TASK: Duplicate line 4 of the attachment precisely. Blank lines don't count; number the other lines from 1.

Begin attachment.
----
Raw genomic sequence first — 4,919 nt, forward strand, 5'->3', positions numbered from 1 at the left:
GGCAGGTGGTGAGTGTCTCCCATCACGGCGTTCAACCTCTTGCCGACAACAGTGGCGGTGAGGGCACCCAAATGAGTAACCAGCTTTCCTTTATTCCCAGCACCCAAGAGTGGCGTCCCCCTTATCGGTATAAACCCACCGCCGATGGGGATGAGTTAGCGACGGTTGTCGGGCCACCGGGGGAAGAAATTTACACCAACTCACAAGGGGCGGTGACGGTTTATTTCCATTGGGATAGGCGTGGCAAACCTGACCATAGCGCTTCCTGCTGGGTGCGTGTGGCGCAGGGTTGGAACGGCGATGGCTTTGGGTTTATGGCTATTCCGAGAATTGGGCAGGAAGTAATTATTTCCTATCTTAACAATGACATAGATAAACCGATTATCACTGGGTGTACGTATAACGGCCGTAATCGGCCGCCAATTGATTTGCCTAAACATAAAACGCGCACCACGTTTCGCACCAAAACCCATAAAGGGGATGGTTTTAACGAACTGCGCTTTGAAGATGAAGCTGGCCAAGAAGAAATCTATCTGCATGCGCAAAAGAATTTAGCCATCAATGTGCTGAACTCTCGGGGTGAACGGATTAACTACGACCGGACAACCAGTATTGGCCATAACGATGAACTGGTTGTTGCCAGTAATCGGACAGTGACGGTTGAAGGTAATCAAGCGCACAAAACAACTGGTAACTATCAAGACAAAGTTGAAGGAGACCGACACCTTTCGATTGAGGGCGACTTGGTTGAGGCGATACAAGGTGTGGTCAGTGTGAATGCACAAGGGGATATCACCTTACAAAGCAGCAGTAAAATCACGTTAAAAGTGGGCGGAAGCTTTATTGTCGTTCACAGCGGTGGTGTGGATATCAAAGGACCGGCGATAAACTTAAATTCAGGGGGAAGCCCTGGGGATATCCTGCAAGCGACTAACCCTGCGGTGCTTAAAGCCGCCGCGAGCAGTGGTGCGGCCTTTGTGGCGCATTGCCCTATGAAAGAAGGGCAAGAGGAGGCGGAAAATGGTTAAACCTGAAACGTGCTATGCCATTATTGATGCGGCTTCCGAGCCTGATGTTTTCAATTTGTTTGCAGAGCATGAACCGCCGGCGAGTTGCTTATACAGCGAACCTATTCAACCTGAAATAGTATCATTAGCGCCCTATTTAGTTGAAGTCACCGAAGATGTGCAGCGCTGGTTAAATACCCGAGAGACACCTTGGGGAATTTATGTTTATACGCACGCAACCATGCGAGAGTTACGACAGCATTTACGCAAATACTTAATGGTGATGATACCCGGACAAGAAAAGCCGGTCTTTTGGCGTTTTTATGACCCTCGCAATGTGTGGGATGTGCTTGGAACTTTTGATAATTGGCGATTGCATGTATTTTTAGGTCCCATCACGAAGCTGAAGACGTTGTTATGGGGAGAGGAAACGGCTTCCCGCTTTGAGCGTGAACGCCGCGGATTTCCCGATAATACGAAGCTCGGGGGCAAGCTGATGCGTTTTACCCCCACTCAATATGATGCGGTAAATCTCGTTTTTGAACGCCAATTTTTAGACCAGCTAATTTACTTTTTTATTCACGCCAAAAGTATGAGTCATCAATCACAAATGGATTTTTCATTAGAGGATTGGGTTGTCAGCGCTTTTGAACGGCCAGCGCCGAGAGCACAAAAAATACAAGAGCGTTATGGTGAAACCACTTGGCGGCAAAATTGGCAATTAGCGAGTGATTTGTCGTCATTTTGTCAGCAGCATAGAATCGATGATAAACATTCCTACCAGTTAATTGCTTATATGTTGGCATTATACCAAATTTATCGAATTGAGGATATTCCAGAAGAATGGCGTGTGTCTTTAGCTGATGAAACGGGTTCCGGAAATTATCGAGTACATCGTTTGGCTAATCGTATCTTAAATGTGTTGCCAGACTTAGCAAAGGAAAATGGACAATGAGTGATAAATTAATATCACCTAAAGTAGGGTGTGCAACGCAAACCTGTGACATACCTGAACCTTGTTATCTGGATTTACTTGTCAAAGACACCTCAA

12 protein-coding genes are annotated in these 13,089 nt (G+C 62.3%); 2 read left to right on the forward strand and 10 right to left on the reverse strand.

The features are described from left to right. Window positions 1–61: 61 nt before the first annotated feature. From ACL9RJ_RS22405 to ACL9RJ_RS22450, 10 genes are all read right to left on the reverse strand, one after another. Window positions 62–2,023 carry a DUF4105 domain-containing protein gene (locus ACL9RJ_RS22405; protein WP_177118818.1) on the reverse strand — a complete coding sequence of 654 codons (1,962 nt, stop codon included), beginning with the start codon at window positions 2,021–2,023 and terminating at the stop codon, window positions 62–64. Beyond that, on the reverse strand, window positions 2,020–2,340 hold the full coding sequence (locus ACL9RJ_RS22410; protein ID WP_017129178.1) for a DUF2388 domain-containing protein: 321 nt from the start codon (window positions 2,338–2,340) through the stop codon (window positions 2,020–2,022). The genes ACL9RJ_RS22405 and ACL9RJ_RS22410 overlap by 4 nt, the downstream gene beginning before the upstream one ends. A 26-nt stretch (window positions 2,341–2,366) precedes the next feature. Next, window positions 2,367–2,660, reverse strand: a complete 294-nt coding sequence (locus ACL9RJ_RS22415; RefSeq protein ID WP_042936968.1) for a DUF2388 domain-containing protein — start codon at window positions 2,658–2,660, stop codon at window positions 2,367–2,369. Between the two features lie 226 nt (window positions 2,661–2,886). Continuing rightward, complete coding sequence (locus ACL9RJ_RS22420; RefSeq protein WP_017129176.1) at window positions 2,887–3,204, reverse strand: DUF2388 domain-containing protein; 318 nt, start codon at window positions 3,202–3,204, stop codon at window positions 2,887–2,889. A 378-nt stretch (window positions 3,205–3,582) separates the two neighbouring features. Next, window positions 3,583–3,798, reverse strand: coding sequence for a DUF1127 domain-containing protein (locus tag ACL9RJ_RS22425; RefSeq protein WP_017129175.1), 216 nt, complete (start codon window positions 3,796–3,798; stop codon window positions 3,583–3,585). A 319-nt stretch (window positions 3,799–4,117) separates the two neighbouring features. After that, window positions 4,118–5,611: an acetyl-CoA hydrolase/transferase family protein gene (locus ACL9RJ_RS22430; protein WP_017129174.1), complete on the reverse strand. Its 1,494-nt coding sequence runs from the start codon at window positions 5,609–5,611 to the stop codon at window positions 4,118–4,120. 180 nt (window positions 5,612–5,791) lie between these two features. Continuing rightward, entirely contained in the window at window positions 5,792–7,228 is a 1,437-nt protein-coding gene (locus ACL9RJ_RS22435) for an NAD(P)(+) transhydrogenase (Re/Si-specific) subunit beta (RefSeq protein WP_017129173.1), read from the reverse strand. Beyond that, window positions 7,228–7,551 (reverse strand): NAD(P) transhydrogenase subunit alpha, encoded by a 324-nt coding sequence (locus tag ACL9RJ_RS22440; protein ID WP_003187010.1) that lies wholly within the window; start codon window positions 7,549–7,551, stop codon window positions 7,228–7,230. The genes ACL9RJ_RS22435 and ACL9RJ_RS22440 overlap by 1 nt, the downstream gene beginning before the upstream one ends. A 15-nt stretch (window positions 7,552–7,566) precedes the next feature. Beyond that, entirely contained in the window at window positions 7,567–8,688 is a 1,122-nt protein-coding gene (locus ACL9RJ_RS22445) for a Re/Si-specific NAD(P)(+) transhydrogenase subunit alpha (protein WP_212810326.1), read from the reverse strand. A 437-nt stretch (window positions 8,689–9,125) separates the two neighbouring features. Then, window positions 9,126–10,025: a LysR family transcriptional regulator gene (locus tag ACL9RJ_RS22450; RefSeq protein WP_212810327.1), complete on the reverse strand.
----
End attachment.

The features are described from left to right. Window positions 1–61: 61 nt before the first annotated feature. From ACL9RJ_RS22405 to ACL9RJ_RS22450, 10 genes are all read right to left on the reverse strand, one after another. Window positions 62–2,023 carry a DUF4105 domain-containing protein gene (locus ACL9RJ_RS22405; protein WP_177118818.1) on the reverse strand — a complete coding sequence of 654 codons (1,962 nt, stop codon included), beginning with the start codon at window positions 2,021–2,023 and terminating at the stop codon, window positions 62–64. Beyond that, on the reverse strand, window positions 2,020–2,340 hold the full coding sequence (locus ACL9RJ_RS22410; protein ID WP_017129178.1) for a DUF2388 domain-containing protein: 321 nt from the start codon (window positions 2,338–2,340) through the stop codon (window positions 2,020–2,022). The genes ACL9RJ_RS22405 and ACL9RJ_RS22410 overlap by 4 nt, the downstream gene beginning before the upstream one ends. A 26-nt stretch (window positions 2,341–2,366) precedes the next feature. Next, window positions 2,367–2,660, reverse strand: a complete 294-nt coding sequence (locus ACL9RJ_RS22415; RefSeq protein ID WP_042936968.1) for a DUF2388 domain-containing protein — start codon at window positions 2,658–2,660, stop codon at window positions 2,367–2,369. Between the two features lie 226 nt (window positions 2,661–2,886). Continuing rightward, complete coding sequence (locus ACL9RJ_RS22420; RefSeq protein WP_017129176.1) at window positions 2,887–3,204, reverse strand: DUF2388 domain-containing protein; 318 nt, start codon at window positions 3,202–3,204, stop codon at window positions 2,887–2,889. A 378-nt stretch (window positions 3,205–3,582) separates the two neighbouring features. Next, window positions 3,583–3,798, reverse strand: coding sequence for a DUF1127 domain-containing protein (locus tag ACL9RJ_RS22425; RefSeq protein WP_017129175.1), 216 nt, complete (start codon window positions 3,796–3,798; stop codon window positions 3,583–3,585). A 319-nt stretch (window positions 3,799–4,117) separates the two neighbouring features. After that, window positions 4,118–5,611: an acetyl-CoA hydrolase/transferase family protein gene (locus ACL9RJ_RS22430; protein WP_017129174.1), complete on the reverse strand. Its 1,494-nt coding sequence runs from the start codon at window positions 5,609–5,611 to the stop codon at window positions 4,118–4,120. 180 nt (window positions 5,612–5,791) lie between these two features. Continuing rightward, entirely contained in the window at window positions 5,792–7,228 is a 1,437-nt protein-coding gene (locus ACL9RJ_RS22435) for an NAD(P)(+) transhydrogenase (Re/Si-specific) subunit beta (RefSeq protein WP_017129173.1), read from the reverse strand. Beyond that, window positions 7,228–7,551 (reverse strand): NAD(P) transhydrogenase subunit alpha, encoded by a 324-nt coding sequence (locus tag ACL9RJ_RS22440; protein ID WP_003187010.1) that lies wholly within the window; start codon window positions 7,549–7,551, stop codon window positions 7,228–7,230. The genes ACL9RJ_RS22435 and ACL9RJ_RS22440 overlap by 1 nt, the downstream gene beginning before the upstream one ends. A 15-nt stretch (window positions 7,552–7,566) precedes the next feature. Beyond that, entirely contained in the window at window positions 7,567–8,688 is a 1,122-nt protein-coding gene (locus ACL9RJ_RS22445) for a Re/Si-specific NAD(P)(+) transhydrogenase subunit alpha (protein WP_212810326.1), read from the reverse strand. A 437-nt stretch (window positions 8,689–9,125) separates the two neighbouring features. Then, window positions 9,126–10,025: a LysR family transcriptional regulator gene (locus tag ACL9RJ_RS22450; RefSeq protein WP_212810327.1), complete on the reverse strand.